U.S. Election Assistance Commission Releases "Voting Experiences Since HAVA: Perspectives of People with Disabilities," Conducted in Partnership with Rutgers University
Thursday, Apr 18, 2024

Image of US Election Assistance Commission logoWASHINGTON, DC – Today, the U.S. Election Assistance Commission (EAC) – in partnership with Rutgers University – released a new report examining how the Help America Vote Act (HAVA) impacted the voting experiences of voters with disabilities, since enacted in 2002. In 2020, an estimated 38.2 million people with disabilities were eligible to vote. In 2024, this is expected to rise to above 40.2 million with an updated estimate expected from Rutgers later this year. The EAC worked with researchers from the Program for Disability Research in the School of Management and Labor Relations at Rutgers University to complete the report.

The reports and other information for “Voting Experiences Since HAVA: Perspectives of People with Disabilities” can be found on the EAC’s website.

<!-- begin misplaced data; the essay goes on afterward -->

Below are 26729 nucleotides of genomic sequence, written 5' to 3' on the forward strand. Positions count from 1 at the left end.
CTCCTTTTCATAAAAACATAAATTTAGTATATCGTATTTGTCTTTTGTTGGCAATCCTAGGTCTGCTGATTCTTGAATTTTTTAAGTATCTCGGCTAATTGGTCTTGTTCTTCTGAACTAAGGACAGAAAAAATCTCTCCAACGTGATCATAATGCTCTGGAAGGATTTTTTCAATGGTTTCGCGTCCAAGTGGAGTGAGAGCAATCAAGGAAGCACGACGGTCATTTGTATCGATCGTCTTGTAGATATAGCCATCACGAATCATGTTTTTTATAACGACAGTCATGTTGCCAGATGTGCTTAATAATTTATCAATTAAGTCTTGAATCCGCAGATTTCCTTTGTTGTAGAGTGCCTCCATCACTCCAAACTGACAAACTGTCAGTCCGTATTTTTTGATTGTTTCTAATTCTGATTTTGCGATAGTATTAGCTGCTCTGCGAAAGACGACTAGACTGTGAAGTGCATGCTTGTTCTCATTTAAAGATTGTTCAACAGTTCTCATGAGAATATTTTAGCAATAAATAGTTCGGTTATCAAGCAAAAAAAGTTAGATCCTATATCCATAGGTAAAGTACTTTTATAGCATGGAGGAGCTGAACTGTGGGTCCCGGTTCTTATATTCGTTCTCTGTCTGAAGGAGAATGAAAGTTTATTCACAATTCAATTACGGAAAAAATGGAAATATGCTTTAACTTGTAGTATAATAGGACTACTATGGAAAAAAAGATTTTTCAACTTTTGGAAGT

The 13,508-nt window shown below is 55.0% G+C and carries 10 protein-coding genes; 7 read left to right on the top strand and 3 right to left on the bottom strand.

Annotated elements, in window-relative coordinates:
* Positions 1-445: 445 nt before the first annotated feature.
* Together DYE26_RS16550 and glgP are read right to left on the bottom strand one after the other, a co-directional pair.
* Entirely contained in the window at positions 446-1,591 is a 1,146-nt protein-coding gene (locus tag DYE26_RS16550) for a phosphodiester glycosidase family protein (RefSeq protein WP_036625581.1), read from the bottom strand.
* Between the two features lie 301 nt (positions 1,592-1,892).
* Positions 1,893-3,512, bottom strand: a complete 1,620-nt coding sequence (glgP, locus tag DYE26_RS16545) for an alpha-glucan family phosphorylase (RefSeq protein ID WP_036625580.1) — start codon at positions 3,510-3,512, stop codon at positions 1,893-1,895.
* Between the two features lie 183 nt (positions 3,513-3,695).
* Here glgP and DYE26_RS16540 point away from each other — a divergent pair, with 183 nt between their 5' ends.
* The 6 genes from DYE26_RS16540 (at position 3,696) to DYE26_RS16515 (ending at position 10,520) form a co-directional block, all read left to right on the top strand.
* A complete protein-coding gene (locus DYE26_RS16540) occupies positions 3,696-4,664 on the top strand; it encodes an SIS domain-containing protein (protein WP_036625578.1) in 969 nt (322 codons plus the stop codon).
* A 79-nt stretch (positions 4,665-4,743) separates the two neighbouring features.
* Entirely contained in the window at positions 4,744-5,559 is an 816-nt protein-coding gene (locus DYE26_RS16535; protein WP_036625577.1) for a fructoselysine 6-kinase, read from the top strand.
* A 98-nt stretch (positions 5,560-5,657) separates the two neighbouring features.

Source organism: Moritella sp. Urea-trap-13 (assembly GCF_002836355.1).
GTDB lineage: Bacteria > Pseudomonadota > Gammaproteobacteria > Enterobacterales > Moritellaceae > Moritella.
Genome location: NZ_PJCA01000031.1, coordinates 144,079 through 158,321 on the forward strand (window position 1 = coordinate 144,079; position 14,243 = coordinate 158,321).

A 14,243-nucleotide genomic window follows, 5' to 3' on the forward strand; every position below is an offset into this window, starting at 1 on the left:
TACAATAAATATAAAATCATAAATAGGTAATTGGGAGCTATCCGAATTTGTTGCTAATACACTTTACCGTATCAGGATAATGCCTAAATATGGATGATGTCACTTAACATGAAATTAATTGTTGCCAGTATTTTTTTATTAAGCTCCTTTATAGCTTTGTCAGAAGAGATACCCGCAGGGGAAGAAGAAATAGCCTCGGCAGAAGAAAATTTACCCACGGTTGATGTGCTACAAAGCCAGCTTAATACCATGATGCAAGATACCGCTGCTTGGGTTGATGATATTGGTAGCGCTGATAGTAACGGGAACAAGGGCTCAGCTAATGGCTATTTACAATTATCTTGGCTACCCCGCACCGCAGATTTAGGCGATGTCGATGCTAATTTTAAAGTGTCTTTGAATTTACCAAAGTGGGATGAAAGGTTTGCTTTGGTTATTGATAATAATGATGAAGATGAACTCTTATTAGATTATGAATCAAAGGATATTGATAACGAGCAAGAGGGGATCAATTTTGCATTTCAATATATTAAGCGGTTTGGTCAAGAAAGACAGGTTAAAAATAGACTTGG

The research reveals that since its passage, HAVA has improved the voting experiences of people with disabilities and that it can be used to continue to address the difficulties people with disabilities face when voting. Other key findings include:

Turnout of voters with disabilities has increased since HAVA was adopted.

  • In 2000, turnout of people with disabilities was 16.8% lower than that of people without disabilities. 
  • This gap in voter turnout shrank to 11.3% in 2020. 
  • Despite this decrease in the disability voter turnout gap, people with disabilities remain less likely to vote than people without disabilities, in part because of the voting difficulties discussed in this report.

Accessibility of polling places has improved significantly over the last 20 years. 

  • Participants with vision disabilities feel the availability of accessible voting machines has improved over the past 20 years. 
  • Parking spaces for people with disabilities and the inclusion of ramps have made polling places more accessible for those having difficulty walking long distances or navigating steps.